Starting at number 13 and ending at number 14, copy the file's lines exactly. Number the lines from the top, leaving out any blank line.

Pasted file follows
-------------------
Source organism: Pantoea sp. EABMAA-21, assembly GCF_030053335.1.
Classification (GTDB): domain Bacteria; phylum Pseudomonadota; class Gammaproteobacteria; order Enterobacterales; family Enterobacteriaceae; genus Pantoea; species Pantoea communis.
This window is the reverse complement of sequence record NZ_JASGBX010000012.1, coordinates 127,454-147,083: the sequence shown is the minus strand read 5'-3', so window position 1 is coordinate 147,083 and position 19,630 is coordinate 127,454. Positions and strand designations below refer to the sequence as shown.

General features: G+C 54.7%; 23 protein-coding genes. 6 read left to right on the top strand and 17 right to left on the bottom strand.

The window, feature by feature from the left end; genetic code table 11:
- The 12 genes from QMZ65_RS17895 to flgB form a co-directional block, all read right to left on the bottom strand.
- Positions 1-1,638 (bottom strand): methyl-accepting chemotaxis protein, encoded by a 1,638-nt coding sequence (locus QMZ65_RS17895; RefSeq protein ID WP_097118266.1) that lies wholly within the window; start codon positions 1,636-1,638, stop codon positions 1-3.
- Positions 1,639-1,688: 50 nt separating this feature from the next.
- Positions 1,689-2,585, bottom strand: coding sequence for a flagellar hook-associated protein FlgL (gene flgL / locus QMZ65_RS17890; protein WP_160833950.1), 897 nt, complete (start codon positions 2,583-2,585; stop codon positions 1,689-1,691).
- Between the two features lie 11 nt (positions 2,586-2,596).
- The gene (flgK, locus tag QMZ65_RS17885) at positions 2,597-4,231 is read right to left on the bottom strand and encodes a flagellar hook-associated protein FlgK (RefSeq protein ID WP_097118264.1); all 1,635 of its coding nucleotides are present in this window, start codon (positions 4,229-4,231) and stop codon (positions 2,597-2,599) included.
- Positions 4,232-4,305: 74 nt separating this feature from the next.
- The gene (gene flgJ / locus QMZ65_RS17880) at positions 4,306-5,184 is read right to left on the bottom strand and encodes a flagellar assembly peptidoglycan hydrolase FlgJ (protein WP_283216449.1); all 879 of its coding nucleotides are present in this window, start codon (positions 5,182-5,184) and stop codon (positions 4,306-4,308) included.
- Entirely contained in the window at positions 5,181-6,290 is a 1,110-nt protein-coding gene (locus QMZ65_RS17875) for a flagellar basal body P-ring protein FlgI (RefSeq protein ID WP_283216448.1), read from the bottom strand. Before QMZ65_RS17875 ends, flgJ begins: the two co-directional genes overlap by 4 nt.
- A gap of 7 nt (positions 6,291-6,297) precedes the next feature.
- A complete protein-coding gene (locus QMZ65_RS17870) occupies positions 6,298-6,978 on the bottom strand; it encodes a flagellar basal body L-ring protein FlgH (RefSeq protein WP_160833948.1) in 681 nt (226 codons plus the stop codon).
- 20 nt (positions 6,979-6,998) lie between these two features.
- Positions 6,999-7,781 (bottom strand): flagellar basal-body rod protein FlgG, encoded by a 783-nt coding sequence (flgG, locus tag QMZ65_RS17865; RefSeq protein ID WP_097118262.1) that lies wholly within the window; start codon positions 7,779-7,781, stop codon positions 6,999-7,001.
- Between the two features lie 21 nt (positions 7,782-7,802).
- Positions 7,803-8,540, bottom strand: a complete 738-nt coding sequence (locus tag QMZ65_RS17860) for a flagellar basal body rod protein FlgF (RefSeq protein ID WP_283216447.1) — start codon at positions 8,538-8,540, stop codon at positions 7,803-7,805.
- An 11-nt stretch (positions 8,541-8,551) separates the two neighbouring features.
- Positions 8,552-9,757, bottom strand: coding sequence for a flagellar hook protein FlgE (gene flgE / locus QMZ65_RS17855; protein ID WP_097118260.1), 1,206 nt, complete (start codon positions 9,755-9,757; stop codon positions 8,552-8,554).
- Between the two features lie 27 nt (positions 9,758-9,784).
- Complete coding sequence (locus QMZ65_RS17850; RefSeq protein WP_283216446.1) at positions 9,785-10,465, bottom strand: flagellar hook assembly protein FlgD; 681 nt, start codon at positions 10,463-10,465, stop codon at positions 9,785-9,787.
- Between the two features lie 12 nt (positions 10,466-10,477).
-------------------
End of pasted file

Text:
- The gene (gene flgJ / locus QMZ65_RS17880) at positions 4,306-5,184 is read right to left on the bottom strand and encodes a flagellar assembly peptidoglycan hydrolase FlgJ (protein WP_283216449.1); all 879 of its coding nucleotides are present in this window, start codon (positions 5,182-5,184) and stop codon (positions 4,306-4,308) included.
- Entirely contained in the window at positions 5,181-6,290 is a 1,110-nt protein-coding gene (locus QMZ65_RS17875) for a flagellar basal body P-ring protein FlgI (RefSeq protein ID WP_283216448.1), read from the bottom strand. Before QMZ65_RS17875 ends, flgJ begins: the two co-directional genes overlap by 4 nt.